Marketing development. In this case it is to be understood as the ability to respond effectively to the cultural preferences of the external environment. Considering the effects of culture on the behavior of civil society, Diversity Management provides for the training of human resources able to understand the behavioral effects of the individuals’ cultural diversity (Ponzellini & Riva, 2014). This promotes an education aimed at grasping cultural heterogeneity in any context.
Development of a greater creativity. Creativity flourishes with diversity and to successfully adapt to its external environment, such as that of school, and it must amalgamate all the varieties in the field in which it operates. Kanter’s researches (1983) show that the most advanced businesses deliberately set up different development teams in order to create an exchange of ideas, recognizing that a plurality of viewpoints is needed to deal with any situation and, like school, there would be an intercultural educational strategy characterized by a teachers staff able to innovatively educate and prepare future skilled human resources with good adaptation abilities. Simply put, a growing cultural diversity within businesses should lead to higher levels of innovation and creativity.
Problem-solving process improvement thanks to a widening of the viewpoints and a comprehensive critical analysis. Diversity Management is competitive with the strengthening of the decision-making and problem-solving process, because the combination of different genders and personalities seems to have freed the groups from common problem-solution methods (Hoffman & Maier, 1961; Castellucci et al, 2009)) . This encourages the search for new didactic solutions suitable to the multiculturalism of the school system, favoring the fundamental change of the cultural diversity concept from “critical issue” to “resource”.
Achievement of greater organizational flexibility. This benefit concerns the propensity to react better to the multiple needs and evolving environments. (Cox & Blake, 1991). This aspect surely facilitates an intercultural didactics approach that, among its main targets, has that to appreciate the dynamism of cultural situations which seem to be in constant evolution and that, thanks to a management approach of Diversity Management, could be seized and enhanced.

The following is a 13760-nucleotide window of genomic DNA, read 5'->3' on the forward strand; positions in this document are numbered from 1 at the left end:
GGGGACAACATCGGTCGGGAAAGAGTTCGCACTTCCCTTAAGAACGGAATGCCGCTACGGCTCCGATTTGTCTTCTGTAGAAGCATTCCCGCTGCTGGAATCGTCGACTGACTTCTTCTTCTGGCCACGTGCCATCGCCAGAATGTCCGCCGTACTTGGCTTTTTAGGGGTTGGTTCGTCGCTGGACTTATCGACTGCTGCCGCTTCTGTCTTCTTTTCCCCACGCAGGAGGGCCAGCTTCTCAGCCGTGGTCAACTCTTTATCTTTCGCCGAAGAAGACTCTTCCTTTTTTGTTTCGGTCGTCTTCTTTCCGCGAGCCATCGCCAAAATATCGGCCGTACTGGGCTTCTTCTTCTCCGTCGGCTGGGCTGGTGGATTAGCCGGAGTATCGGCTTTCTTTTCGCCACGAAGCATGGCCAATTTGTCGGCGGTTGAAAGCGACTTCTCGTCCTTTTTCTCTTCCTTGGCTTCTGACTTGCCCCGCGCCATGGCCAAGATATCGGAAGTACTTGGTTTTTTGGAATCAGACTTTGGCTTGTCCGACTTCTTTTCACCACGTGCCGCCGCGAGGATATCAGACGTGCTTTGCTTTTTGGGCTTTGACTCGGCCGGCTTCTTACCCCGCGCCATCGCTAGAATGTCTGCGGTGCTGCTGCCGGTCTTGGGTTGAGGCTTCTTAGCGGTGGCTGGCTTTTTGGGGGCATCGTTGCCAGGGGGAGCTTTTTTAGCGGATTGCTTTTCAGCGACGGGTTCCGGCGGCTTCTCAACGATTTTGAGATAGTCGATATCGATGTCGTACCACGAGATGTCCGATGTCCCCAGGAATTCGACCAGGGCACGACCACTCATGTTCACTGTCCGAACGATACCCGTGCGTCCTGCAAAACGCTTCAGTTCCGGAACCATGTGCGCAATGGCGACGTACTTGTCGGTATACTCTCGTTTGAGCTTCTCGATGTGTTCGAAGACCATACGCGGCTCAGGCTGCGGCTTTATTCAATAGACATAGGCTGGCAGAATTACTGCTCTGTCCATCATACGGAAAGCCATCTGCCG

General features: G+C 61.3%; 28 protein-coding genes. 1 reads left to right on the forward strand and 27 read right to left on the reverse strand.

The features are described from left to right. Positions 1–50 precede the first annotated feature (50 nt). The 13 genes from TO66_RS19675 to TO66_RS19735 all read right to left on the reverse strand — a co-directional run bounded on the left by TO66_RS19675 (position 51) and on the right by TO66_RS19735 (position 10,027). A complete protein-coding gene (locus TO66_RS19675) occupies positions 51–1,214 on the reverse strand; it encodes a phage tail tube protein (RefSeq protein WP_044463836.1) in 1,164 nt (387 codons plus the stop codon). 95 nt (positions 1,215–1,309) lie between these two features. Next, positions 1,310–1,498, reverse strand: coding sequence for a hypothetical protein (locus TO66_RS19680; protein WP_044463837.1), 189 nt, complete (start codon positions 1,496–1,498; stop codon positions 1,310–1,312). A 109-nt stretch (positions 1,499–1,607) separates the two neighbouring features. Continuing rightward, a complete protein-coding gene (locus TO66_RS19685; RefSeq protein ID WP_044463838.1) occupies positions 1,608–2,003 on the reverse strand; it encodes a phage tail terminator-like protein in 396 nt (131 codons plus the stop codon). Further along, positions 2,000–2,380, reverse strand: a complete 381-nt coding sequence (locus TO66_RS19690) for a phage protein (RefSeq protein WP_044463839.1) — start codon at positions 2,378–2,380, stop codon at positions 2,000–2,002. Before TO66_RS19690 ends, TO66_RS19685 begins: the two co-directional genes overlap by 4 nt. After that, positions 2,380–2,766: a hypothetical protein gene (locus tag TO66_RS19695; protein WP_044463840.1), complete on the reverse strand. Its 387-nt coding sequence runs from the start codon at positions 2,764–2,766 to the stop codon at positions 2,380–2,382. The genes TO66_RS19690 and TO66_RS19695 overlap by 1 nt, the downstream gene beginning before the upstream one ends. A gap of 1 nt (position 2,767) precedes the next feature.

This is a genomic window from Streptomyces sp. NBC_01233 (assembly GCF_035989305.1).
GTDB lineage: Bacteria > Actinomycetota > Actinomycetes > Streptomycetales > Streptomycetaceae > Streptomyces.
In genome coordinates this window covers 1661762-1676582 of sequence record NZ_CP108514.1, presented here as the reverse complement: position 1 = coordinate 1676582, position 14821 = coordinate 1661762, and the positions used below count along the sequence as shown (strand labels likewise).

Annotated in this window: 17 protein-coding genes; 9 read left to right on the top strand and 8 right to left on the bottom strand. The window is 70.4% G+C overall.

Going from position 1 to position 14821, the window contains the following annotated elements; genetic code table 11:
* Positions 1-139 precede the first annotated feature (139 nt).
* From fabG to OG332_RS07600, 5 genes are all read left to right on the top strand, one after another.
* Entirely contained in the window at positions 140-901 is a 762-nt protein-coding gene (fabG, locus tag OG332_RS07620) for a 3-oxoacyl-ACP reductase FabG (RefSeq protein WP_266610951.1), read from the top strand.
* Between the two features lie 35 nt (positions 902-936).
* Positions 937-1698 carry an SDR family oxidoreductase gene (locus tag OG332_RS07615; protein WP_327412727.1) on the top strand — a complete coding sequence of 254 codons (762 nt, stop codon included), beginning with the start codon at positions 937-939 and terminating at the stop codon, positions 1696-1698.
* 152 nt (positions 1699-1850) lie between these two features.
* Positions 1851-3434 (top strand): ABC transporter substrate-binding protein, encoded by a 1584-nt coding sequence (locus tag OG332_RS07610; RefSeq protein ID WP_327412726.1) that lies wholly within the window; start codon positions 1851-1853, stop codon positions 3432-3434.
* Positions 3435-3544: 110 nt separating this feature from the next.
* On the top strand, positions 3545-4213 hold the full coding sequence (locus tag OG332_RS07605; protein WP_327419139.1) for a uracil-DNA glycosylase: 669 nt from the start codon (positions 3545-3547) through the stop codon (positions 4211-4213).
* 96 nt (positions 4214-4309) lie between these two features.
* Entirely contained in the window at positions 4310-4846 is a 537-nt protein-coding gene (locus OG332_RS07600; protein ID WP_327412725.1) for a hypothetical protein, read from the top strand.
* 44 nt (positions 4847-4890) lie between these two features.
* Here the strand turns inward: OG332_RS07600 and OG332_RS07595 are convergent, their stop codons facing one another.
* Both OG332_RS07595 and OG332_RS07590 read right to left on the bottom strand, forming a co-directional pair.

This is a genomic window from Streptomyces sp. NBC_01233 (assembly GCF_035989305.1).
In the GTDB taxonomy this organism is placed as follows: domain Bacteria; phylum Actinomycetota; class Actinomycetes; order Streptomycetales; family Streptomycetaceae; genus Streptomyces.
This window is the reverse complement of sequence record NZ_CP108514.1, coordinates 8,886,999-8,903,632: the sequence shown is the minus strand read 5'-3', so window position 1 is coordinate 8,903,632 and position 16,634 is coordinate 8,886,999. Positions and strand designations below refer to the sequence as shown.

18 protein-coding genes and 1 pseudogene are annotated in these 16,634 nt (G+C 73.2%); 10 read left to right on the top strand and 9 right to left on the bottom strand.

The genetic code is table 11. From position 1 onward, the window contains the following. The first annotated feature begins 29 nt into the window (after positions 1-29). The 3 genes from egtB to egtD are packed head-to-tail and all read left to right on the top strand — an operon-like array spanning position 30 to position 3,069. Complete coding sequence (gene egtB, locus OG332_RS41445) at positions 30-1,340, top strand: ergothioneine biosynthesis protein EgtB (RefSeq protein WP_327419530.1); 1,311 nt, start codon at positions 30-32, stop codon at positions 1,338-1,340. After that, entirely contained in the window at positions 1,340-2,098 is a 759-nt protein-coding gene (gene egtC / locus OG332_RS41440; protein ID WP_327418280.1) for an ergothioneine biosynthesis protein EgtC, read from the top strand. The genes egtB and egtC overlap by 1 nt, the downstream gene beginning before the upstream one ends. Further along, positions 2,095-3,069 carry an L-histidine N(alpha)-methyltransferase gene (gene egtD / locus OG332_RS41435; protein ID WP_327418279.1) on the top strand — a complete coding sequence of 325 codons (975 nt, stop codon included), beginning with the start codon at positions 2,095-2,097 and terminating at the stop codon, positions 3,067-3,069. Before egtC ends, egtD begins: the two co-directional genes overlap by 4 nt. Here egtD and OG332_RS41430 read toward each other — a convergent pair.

The adoption of the Diversity Management model in the school environment allows developing a range of benefits and competitive advantages, such as those just analyzed, which foster the implementation and development of intercultural didactics and the consequent benefits for the entire education system.
In the current school context, characterized by multiple social, cultural and physical diversities, it seems appropriate (and probably necessary) to propose an innovative intercultural educational approach.
This approach has shown that not only the acceptance of diversity is promoted, but rather that a different culture is considered a valuable resource for the purposes of a didactic and personal growth.
However, the possibility of using and implementing an intercultural education model cannot be separated from the need for active involvement by all the stakeholders of the education system; this, of course, requires in turn a management of these highly performing human resources both in terms of efficiency and effectiveness.
This research has identified the Diversity Management model as the management tool that can coordinate, organize and lead strategically school resources in order to develop intercultural education at school level.
Diversity Management, in fact, is able to produce certain competitive advantages in the school environment, like in a business, which provide the suitable conditions for the implementation of a change of the educational dynamics towards an intercultural dimension, with a consequent benefit for both the system of public instruction and, in perspective, at social level for the whole community.
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Leggi l’articolo su Scienze e Ricerche: Davide Di Palma, Umberto Conte, Diversity Management as a tool for intercultural education, in Scienze e Ricerche n. 46, marzo 2017, pp. 33-36